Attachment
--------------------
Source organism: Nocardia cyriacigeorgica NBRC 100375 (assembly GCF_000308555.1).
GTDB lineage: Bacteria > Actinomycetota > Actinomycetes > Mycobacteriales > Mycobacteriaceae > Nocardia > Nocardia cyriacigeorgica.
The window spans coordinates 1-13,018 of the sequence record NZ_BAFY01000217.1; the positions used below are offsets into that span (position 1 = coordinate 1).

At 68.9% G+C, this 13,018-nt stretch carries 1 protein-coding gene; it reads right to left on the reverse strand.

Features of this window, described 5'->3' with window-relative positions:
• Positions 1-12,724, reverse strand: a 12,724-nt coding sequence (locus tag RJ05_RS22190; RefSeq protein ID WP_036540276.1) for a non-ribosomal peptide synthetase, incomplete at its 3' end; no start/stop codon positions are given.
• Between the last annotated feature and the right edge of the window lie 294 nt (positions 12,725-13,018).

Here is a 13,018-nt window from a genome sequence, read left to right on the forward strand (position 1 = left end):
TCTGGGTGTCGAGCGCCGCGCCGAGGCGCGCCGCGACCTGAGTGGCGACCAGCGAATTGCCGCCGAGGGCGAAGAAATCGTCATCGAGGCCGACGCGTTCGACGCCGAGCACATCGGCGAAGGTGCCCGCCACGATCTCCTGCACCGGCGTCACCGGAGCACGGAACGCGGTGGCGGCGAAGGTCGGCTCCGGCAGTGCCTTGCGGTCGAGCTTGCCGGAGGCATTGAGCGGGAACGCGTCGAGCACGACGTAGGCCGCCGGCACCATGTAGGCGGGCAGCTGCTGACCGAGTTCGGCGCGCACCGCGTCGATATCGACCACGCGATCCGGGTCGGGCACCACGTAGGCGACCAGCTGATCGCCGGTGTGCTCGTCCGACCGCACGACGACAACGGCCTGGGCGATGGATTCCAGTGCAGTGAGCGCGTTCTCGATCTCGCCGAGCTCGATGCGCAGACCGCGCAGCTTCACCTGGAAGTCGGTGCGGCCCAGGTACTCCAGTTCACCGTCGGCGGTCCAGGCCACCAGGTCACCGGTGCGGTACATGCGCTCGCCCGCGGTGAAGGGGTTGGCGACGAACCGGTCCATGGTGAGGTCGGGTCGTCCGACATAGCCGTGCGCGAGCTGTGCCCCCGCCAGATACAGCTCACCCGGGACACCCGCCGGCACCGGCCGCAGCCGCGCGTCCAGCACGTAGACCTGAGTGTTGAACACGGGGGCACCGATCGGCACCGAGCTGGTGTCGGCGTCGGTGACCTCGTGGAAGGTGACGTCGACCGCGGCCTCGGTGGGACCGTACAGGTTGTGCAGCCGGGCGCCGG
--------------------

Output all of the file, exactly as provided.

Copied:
Source organism: Nocardia cyriacigeorgica NBRC 100375 (assembly GCF_000308555.1).
GTDB lineage: Bacteria > Actinomycetota > Actinomycetes > Mycobacteriales > Mycobacteriaceae > Nocardia > Nocardia cyriacigeorgica.
The window spans coordinates 1-13,018 of the sequence record NZ_BAFY01000217.1; the positions used below are offsets into that span (position 1 = coordinate 1).

At 68.9% G+C, this 13,018-nt stretch carries 1 protein-coding gene; it reads right to left on the reverse strand.

Features of this window, described 5'->3' with window-relative positions:
• Positions 1-12,724, reverse strand: a 12,724-nt coding sequence (locus tag RJ05_RS22190; RefSeq protein ID WP_036540276.1) for a non-ribosomal peptide synthetase, incomplete at its 3' end; no start/stop codon positions are given.
• Between the last annotated feature and the right edge of the window lie 294 nt (positions 12,725-13,018).

Here is a 13,018-nt window from a genome sequence, read left to right on the forward strand (position 1 = left end):
TCTGGGTGTCGAGCGCCGCGCCGAGGCGCGCCGCGACCTGAGTGGCGACCAGCGAATTGCCGCCGAGGGCGAAGAAATCGTCATCGAGGCCGACGCGTTCGACGCCGAGCACATCGGCGAAGGTGCCCGCCACGATCTCCTGCACCGGCGTCACCGGAGCACGGAACGCGGTGGCGGCGAAGGTCGGCTCCGGCAGTGCCTTGCGGTCGAGCTTGCCGGAGGCATTGAGCGGGAACGCGTCGAGCACGACGTAGGCCGCCGGCACCATGTAGGCGGGCAGCTGCTGACCGAGTTCGGCGCGCACCGCGTCGATATCGACCACGCGATCCGGGTCGGGCACCACGTAGGCGACCAGCTGATCGCCGGTGTGCTCGTCCGACCGCACGACGACAACGGCCTGGGCGATGGATTCCAGTGCAGTGAGCGCGTTCTCGATCTCGCCGAGCTCGATGCGCAGACCGCGCAGCTTCACCTGGAAGTCGGTGCGGCCCAGGTACTCCAGTTCACCGTCGGCGGTCCAGGCCACCAGGTCACCGGTGCGGTACATGCGCTCGCCCGCGGTGAAGGGGTTGGCGACGAACCGGTCCATGGTGAGGTCGGGTCGTCCGACATAGCCGTGCGCGAGCTGTGCCCCCGCCAGATACAGCTCACCCGGGACACCCGCCGGCACCGGCCGCAGCCGCGCGTCCAGCACGTAGACCTGAGTGTTGAACACGGGGGCACCGATCGGCACCGAGCTGGTGTCGGCGTCGGTGACCTCGTGGAAGGTGACGTCGACCGCGGCCTCGGTGGGACCGTACAGGTTGTGCAGCCGGGCGCCGG